President hits SC, Part 2; warns of paralysis
MANILA, Philippines–President Aquino was just getting started.
The morning after openly challenging the Supreme Court, the President on Tuesday assailed the magistrates once again, this time warning that their decision against his Disbursement Acceleration Program (DAP) ran the “risk of putting our country’s development in a state of paralysis.”
Speaking before local and international business leaders, including World Bank president Jim Yong Kim, Aquino gave a litany of reasons why he thought the high court erred in ruling that the DAP was unconstitutional.
The President described the decision as “deeply unsettling,” claiming it would have “a chilling effect on our economy—and consequently on millions of Filipinos.”
“Unfortunately, the effects of the Supreme Court decision run the risk of putting our country’s development in a state of paralysis—or worse, reversing the massive progress we have already made,” he said.
Difficult to accept
“I find it difficult to accept their decision, when I know that we are right, and more importantly, that doing nothing means depriving so many Filipinos of opportunities to grow and prosper,” he added.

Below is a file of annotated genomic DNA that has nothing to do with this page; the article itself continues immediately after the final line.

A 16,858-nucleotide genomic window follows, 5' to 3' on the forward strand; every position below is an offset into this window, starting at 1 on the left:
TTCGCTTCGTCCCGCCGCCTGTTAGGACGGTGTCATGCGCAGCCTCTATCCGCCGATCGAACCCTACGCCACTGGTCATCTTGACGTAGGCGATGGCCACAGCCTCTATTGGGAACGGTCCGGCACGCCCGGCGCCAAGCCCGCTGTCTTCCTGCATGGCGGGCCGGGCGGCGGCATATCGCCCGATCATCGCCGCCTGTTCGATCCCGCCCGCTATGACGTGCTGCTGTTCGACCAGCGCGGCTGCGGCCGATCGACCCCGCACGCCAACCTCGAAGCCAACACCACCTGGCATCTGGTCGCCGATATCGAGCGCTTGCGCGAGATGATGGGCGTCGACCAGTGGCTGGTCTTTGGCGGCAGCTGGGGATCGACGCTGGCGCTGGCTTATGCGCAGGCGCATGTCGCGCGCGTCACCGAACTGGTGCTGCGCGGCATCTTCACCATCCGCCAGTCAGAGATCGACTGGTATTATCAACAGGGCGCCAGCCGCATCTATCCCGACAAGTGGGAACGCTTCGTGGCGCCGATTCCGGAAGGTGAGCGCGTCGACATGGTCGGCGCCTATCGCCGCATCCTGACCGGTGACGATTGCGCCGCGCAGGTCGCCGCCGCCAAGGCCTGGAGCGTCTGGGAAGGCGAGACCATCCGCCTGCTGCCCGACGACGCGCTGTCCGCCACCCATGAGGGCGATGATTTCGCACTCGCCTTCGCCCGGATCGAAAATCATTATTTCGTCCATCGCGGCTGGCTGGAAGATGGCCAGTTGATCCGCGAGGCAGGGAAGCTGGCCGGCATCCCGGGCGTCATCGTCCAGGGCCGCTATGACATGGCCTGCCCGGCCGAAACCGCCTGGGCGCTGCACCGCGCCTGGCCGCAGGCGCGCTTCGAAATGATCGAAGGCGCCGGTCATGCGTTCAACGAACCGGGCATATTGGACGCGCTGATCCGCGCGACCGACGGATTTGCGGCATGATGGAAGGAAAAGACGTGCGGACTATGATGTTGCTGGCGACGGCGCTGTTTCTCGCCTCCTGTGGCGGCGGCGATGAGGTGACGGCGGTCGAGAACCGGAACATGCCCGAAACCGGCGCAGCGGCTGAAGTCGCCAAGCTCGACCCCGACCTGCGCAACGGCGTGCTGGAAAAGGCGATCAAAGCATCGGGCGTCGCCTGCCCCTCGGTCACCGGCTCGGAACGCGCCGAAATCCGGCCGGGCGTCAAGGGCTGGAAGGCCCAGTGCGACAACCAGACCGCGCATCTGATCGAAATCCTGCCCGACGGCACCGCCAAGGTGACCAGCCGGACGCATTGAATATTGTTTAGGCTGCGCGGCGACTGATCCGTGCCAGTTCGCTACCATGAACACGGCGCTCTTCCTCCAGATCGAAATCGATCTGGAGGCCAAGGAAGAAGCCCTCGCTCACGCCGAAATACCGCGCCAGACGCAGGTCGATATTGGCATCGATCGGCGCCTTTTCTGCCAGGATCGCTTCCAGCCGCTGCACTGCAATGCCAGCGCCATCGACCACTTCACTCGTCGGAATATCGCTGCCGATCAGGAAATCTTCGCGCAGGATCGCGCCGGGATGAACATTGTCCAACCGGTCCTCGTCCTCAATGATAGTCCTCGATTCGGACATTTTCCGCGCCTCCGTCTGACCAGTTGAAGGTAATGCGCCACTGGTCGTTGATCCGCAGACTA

“I find it difficult to accept the decision of the Supreme Court, when it goes against the benefit our countrymen. In fact, I believe that any reasonable person confronted with the same dilemma would come up with the same solution—or even a better refinement of what we did.”
The President made it clear that “I bear no grudge or ill will against the Supreme Court.” But he again floated the possibility of a “collision between the executive and the judiciary,” which “might require the intervention of the legislature.
Serve the 98M Pinoys, too
“And we do not want this,” he said. “We want to work with our coequal branches of government, in serving the Filipino people. That is why, I still hold the hope that our colleagues in the Supreme Court never forget that, as they display the legal prowess and acumen that has served them well in their long careers, these abilities must also serve their 98 million countrymen.”
Ruling removes flexibility
The last time Aquino went all-out against the Supreme Court was in 2011 and 2012 when he campaigned for the ouster of then Chief Justice Renato Corona, an appointee of then President Gloria Macapagal-Arroyo. He replaced Corona with his own appointee, Chief Justice Ma. Lourdes Sereno, who, incidentally, joined 12 other magistrates in voting against the constitutionality of DAP practices.
Malacañang has until July 19 to file a motion for reconsideration, which Aquino said it would do despite the ruling that junked the DAP by a 13-0 vote.
He warned that the ruling “condemns us to a spiral of inefficiency, uncertainty and lack of confidence” because “no government official can be confident in bidding out programs and projects, when the threat of a lawsuit hangs over their heads.”
Aquino was questioning the high court’s position that the doctrine of operative fact “cannot apply to authors, proponents and implementers of the DAP, unless there are concrete findings of good faith in their favor by the proper tribunals determining their criminal, civil, administrative and other liabilities.”